It is amazing how most people I meet can mouth many of the basic investment philosophies but do not understand the wider implications of their financial decisions. They broadly know that it makes more sense to save and invest, but do not realize this when they behave financially WRONGLY when it comes to their own self. Like all of us know that if there is something which causes short term pain, but long term gain, it is worth doing. Like saying no to the gulab jamun. They may know – almost instinctively that it’s better to save more and spend less, but they probably don’t grasp the full opportunity cost of their decisions when they misbehave financially.
Let me share some of the things that people do. Here is a girl, an MBA in finance who understands asset allocation, can write an article on why equities are important, but her own money is in bank fixed deposits, predominantly. Delaying investments and investing in wrong asset classes is almost a given. Many of my young (and not so young) blog readers, friends, and clients have asked me about the wisdom of delaying their equity SIP contributions in order to pay for a bigger house than they need. Their assumption is that their new house will appreciate considerably over time to offset the missed investment gains. I connect them to many calculators and articles but their mind is already made up. Damn the facts.
Then there are some kids who think that postponing investments is a given because they have loans – educational loans to repay. Or that they should delay investing because they are young and should now ‘live life’ and savings and investments can be done later. Sadly this is true ONLY and ONLY if your parents have done a lot of saving and sensible investments and they have enough surplus to give you after their long life of say 93 years on the planet. Anyway till they actually give it to you it is still money in the bush, not in the hand. So it comes as a shock to many when I explain that missing out on a significant period of compounding can cause a huge detriment to your long-term financial goals. There are enough ‘cost of delay’ calculators available online – and see the numbers for yourself.
On the opposite end of the spectrum are older people in their mid 50s / retirees or those close to retirement. Most times, a person at this age (sometimes even younger) might want to liquidate an equity or an equity mutual fund investment to pay off his or her mortgage at 9%, simply for the peace of mind of having no payment. While the desire to be debt free is understandable, the cost in taxes from the liquidation (sometimes) combined with the years of compounding lost on that amount easily dwarfs the total interest paid over the life of that mortgage, assuming even conservative rates of return. Even assuming that equity gives you 13% return over a 8-15 year period, the gap of 4% is huge, real huge. Yet perhaps eight of ten people who ask(ed) me over the years have listed this option as their first step towards financial sense!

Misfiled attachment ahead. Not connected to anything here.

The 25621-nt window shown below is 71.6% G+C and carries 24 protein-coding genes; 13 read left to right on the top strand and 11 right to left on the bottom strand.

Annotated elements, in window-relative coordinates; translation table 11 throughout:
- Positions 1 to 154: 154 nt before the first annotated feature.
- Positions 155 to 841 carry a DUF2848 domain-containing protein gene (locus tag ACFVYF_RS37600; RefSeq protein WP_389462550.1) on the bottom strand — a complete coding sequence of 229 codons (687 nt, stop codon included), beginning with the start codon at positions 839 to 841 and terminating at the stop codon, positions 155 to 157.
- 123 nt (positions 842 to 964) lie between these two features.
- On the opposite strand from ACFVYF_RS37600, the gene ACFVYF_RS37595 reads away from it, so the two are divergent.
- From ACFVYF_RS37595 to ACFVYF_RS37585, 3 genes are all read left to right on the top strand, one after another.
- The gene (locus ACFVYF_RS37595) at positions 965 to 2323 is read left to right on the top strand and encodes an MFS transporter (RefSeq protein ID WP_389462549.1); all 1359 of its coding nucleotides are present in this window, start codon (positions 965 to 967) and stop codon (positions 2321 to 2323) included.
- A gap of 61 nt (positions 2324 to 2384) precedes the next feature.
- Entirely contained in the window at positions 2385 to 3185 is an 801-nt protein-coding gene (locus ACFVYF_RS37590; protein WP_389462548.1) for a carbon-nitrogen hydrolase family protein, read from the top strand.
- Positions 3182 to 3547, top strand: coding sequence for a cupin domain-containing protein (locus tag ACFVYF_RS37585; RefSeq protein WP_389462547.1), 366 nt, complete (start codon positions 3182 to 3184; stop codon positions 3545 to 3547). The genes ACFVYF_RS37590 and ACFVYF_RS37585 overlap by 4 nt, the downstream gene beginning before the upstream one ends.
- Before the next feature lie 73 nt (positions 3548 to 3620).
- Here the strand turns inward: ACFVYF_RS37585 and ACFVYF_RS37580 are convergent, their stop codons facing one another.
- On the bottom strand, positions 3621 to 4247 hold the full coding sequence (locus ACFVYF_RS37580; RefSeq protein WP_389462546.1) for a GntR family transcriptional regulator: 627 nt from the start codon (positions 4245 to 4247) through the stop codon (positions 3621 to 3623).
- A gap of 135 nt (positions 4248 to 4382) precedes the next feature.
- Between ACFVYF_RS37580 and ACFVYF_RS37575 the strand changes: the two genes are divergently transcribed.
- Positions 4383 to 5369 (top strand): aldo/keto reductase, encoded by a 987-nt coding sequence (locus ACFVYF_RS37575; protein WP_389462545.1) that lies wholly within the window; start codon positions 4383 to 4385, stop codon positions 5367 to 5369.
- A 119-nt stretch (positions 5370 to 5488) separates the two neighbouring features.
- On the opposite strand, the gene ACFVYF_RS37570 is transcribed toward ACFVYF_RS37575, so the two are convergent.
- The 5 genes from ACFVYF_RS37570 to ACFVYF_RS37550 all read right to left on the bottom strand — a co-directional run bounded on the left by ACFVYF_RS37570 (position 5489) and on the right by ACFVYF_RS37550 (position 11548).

Sheer experience in training, and talking to people about money has made me conclude that these behavioral disparities can be explained partially : many know the basics of finance and investing, but few truly understand the implications of the basic principle of opportunity cost. Sadly this includes some smart bankers, venture capital providers, MBAs, Chartered Accountants, etc. Financial education tends to condition us to look at financial decisions in somewhat of a vacuum where choices are binary and are limited only to those presented in a nice, clean problem. So the same kid who can tell you (using detailed maths) when a boiler in a cement plant should be replaced, they have no clue about how much they require for retirement. No clue. There is a mention of the long-term, but to many, the long-term is, well long term and therefore not worth thinking about. Without imagining the impact in 40 years of a decision we make today, it is extremely difficult not to make poor financial choices.
What better than to quote Rakesh Jhunjhunwala? Here is an extract from the Forbes magazine: “But he has also sold parts of his holdings in Titan, Lupin and CRISIL. “I wish I had not sold CRISIL, but I have.” In 2005, he sold Rs 27 crore worth of CRISIL shares and bought a house in Mumbai. “That house may be worth Rs 50 crore today, but if I had held on to the shares, they would be worth Rs 700 crore now, and tax-free,” he admits.
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